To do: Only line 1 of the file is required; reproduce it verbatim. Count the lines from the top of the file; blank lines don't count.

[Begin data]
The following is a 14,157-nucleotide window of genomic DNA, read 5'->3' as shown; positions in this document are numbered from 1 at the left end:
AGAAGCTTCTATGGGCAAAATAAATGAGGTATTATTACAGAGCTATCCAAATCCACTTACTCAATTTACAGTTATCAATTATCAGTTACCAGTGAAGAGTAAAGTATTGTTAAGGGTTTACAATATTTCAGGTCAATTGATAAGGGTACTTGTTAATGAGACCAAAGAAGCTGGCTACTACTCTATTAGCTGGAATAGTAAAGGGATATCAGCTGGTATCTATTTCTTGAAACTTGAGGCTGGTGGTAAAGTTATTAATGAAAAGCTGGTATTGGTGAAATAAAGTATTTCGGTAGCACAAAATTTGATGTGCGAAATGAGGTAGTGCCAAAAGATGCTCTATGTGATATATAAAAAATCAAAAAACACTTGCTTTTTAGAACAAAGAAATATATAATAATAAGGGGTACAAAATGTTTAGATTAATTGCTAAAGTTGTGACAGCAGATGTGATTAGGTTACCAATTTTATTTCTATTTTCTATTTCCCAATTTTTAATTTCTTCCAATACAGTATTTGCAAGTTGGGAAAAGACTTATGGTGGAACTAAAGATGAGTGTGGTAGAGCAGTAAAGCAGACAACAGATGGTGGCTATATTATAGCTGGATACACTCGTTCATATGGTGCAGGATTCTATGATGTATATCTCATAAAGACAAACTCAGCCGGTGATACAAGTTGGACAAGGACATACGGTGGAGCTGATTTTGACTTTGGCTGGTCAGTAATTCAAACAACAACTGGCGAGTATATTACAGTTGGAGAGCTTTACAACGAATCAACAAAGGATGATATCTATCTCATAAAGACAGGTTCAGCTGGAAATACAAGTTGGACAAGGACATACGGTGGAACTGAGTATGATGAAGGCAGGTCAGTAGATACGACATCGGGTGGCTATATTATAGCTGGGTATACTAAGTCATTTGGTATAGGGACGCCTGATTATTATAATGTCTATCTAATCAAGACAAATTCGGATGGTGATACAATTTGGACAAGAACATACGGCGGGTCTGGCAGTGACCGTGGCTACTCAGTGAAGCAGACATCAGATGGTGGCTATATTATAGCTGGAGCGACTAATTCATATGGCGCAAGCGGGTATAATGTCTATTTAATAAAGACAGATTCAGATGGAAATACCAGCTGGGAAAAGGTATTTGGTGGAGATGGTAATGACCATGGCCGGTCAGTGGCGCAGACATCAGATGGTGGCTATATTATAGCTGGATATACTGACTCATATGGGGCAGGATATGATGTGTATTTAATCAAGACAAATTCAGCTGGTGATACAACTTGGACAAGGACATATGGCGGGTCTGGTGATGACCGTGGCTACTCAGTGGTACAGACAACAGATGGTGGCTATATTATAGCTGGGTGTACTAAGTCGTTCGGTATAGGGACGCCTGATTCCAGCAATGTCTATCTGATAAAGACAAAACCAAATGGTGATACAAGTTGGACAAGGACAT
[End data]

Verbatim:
The following is a 14,157-nucleotide window of genomic DNA, read 5'->3' as shown; positions in this document are numbered from 1 at the left end: